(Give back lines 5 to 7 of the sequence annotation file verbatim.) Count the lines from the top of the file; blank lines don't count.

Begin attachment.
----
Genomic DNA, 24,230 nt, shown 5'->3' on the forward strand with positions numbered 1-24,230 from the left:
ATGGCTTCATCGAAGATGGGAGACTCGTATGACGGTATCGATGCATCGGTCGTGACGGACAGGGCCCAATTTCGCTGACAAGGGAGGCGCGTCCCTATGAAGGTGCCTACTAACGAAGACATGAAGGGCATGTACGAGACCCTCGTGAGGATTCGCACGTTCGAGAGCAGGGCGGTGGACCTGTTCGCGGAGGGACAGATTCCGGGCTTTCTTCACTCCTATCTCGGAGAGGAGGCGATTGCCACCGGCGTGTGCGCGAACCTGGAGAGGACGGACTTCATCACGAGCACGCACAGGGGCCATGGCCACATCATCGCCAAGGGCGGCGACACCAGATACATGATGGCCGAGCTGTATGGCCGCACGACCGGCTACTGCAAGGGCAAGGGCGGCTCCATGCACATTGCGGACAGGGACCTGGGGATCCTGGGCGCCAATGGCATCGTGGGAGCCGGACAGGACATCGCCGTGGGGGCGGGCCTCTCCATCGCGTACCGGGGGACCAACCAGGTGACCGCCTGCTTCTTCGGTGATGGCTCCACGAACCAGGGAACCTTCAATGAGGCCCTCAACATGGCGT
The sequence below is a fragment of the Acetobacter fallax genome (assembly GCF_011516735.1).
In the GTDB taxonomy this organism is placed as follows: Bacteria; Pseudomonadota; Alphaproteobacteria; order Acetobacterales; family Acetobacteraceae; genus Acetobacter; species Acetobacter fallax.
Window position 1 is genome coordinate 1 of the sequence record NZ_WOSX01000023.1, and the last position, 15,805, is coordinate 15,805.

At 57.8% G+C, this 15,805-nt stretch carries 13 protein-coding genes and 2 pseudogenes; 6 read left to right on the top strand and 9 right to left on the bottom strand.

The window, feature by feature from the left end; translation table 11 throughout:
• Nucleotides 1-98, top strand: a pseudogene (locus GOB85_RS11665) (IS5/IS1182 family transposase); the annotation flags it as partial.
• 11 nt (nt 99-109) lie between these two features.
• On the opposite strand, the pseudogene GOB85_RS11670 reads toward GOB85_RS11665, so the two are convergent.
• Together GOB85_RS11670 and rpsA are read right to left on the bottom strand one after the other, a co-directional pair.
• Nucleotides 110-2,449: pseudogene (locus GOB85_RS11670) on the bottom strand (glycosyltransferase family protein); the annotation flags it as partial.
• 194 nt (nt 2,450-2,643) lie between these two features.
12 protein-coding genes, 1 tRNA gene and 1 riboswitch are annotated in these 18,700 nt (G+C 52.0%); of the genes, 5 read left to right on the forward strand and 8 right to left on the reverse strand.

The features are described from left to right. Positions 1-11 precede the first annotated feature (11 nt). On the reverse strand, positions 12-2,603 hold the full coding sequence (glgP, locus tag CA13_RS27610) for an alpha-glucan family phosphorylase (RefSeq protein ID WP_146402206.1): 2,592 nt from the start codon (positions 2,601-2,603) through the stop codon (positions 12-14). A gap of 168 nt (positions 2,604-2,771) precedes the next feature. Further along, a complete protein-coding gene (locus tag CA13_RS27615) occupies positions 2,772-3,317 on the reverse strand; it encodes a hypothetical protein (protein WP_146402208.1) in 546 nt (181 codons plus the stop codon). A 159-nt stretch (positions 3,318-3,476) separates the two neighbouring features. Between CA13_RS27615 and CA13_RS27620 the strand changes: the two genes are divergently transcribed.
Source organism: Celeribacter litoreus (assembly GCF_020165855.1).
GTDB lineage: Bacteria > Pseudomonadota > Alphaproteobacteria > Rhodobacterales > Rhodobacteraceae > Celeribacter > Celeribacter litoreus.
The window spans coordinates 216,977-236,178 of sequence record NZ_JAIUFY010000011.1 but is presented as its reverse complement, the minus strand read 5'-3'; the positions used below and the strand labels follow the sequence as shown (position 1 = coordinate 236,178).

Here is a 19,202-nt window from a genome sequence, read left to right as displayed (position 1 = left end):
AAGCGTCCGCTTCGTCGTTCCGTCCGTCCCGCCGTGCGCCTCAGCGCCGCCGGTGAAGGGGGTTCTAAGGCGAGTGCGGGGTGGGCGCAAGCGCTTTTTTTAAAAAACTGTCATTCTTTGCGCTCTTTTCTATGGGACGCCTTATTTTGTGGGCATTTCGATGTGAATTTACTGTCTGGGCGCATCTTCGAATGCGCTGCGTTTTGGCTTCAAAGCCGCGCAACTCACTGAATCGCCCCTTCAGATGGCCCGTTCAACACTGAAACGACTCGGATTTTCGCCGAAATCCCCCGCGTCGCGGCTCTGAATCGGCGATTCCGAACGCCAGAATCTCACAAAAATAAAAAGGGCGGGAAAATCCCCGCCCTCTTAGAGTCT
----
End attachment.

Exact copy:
Window position 1 is genome coordinate 1 of the sequence record NZ_WOSX01000023.1, and the last position, 15,805, is coordinate 15,805.

At 57.8% G+C, this 15,805-nt stretch carries 13 protein-coding genes and 2 pseudogenes; 6 read left to right on the top strand and 9 right to left on the bottom strand.

The window, feature by feature from the left end; translation table 11 throughout: